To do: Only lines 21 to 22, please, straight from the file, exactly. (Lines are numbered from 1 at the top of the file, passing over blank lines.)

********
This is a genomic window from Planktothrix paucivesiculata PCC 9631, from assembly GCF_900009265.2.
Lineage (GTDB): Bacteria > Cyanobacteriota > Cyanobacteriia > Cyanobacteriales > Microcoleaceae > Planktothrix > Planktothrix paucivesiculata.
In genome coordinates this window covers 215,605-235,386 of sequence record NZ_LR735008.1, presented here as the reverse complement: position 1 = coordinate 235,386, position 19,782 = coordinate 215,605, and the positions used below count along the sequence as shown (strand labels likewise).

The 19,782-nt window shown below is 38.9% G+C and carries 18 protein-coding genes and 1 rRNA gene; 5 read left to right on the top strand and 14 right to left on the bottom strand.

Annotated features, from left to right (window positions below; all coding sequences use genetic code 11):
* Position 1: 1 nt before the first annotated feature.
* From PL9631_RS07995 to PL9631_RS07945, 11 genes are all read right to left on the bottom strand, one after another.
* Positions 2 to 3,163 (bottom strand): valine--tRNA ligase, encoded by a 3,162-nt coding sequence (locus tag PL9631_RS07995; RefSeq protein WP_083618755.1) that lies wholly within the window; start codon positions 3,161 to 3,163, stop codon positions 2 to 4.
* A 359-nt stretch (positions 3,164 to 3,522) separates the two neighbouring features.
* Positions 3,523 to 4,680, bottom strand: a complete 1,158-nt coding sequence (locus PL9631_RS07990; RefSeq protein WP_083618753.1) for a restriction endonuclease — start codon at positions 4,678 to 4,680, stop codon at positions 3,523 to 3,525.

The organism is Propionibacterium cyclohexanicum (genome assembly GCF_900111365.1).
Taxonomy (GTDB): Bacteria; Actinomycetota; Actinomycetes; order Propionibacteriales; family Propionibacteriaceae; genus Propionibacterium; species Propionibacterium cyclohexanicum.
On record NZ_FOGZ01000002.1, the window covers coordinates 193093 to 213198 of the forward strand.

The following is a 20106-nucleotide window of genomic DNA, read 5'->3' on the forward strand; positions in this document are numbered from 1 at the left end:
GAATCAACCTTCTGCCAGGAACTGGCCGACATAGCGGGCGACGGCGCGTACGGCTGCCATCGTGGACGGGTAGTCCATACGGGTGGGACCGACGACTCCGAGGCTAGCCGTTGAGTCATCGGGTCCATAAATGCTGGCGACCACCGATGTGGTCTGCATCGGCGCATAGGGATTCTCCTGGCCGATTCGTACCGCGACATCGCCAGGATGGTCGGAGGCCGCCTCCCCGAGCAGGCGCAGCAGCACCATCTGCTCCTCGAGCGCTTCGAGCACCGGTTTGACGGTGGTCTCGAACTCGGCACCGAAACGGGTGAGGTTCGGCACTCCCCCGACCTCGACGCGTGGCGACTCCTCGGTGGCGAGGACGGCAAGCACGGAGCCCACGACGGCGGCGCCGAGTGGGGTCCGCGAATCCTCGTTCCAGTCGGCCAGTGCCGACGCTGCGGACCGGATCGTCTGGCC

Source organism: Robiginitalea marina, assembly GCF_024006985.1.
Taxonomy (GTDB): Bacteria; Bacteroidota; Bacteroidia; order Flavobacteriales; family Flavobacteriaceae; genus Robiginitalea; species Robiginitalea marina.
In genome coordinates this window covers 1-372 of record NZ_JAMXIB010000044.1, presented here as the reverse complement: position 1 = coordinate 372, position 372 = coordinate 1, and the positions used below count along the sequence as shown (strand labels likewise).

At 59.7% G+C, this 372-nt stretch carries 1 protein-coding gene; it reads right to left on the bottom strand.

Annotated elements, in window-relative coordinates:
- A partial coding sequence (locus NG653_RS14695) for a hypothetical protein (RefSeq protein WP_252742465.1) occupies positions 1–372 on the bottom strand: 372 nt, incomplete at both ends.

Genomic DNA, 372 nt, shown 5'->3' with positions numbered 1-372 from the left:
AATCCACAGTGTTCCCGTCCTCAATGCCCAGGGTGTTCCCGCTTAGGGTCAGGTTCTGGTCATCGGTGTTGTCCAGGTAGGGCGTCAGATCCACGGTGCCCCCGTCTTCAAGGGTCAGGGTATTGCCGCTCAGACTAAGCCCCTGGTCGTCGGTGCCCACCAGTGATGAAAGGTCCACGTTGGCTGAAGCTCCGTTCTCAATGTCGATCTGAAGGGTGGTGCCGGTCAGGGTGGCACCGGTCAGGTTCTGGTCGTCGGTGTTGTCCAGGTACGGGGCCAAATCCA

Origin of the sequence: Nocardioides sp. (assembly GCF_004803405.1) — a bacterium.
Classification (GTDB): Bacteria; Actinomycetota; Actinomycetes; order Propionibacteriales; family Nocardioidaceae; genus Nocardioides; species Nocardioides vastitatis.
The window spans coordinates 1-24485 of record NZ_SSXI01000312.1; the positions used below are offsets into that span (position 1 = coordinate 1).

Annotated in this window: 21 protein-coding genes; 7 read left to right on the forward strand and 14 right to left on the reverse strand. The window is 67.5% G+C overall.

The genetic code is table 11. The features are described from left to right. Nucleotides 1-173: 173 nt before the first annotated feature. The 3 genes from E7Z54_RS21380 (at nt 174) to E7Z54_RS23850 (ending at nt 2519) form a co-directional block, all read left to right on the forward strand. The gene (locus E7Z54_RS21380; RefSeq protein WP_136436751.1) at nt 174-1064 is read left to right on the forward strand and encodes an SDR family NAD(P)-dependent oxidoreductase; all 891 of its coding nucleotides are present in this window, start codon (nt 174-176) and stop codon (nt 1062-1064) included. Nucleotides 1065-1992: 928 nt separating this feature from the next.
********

- A partial coding sequence (locus NG653_RS14695) for a hypothetical protein (RefSeq protein WP_252742465.1) occupies positions 1–372 on the bottom strand: 372 nt, incomplete at both ends.

Genomic DNA, 372 nt, shown 5'->3' with positions numbered 1-372 from the left: